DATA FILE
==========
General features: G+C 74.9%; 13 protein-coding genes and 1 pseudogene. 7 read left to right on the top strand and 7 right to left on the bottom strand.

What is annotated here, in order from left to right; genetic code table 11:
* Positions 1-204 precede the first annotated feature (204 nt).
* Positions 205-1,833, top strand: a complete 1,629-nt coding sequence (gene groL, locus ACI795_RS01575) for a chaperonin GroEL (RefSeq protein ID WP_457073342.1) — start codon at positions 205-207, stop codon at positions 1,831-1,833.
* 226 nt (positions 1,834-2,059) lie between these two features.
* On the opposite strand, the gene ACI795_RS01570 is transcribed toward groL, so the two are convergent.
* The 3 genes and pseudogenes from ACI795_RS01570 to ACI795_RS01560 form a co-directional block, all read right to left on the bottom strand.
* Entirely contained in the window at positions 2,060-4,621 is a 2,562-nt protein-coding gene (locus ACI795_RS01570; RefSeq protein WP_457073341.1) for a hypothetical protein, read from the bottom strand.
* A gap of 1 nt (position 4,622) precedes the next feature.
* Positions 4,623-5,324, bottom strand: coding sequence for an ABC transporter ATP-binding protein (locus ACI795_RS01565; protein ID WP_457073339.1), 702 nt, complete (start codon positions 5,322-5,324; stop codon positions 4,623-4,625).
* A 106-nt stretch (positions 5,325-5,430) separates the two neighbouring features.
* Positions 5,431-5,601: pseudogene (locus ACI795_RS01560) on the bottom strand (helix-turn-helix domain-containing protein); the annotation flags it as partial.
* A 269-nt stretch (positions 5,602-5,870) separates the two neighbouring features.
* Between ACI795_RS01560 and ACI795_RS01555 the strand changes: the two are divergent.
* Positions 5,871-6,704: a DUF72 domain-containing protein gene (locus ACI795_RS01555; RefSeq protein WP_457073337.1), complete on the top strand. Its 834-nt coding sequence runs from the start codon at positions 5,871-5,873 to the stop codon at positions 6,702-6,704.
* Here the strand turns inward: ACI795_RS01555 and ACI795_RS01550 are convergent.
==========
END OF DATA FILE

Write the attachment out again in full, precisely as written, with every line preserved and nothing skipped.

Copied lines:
General features: G+C 74.9%; 13 protein-coding genes and 1 pseudogene. 7 read left to right on the top strand and 7 right to left on the bottom strand.

What is annotated here, in order from left to right; genetic code table 11:
* Positions 1-204 precede the first annotated feature (204 nt).
* Positions 205-1,833, top strand: a complete 1,629-nt coding sequence (gene groL, locus ACI795_RS01575) for a chaperonin GroEL (RefSeq protein ID WP_457073342.1) — start codon at positions 205-207, stop codon at positions 1,831-1,833.
* 226 nt (positions 1,834-2,059) lie between these two features.
* On the opposite strand, the gene ACI795_RS01570 is transcribed toward groL, so the two are convergent.
* The 3 genes and pseudogenes from ACI795_RS01570 to ACI795_RS01560 form a co-directional block, all read right to left on the bottom strand.
* Entirely contained in the window at positions 2,060-4,621 is a 2,562-nt protein-coding gene (locus ACI795_RS01570; RefSeq protein WP_457073341.1) for a hypothetical protein, read from the bottom strand.
* A gap of 1 nt (position 4,622) precedes the next feature.
* Positions 4,623-5,324, bottom strand: coding sequence for an ABC transporter ATP-binding protein (locus ACI795_RS01565; protein ID WP_457073339.1), 702 nt, complete (start codon positions 5,322-5,324; stop codon positions 4,623-4,625).
* A 106-nt stretch (positions 5,325-5,430) separates the two neighbouring features.
* Positions 5,431-5,601: pseudogene (locus ACI795_RS01560) on the bottom strand (helix-turn-helix domain-containing protein); the annotation flags it as partial.
* A 269-nt stretch (positions 5,602-5,870) separates the two neighbouring features.
* Between ACI795_RS01560 and ACI795_RS01555 the strand changes: the two are divergent.
* Positions 5,871-6,704: a DUF72 domain-containing protein gene (locus ACI795_RS01555; RefSeq protein WP_457073337.1), complete on the top strand. Its 834-nt coding sequence runs from the start codon at positions 5,871-5,873 to the stop codon at positions 6,702-6,704.
* Here the strand turns inward: ACI795_RS01555 and ACI795_RS01550 are convergent.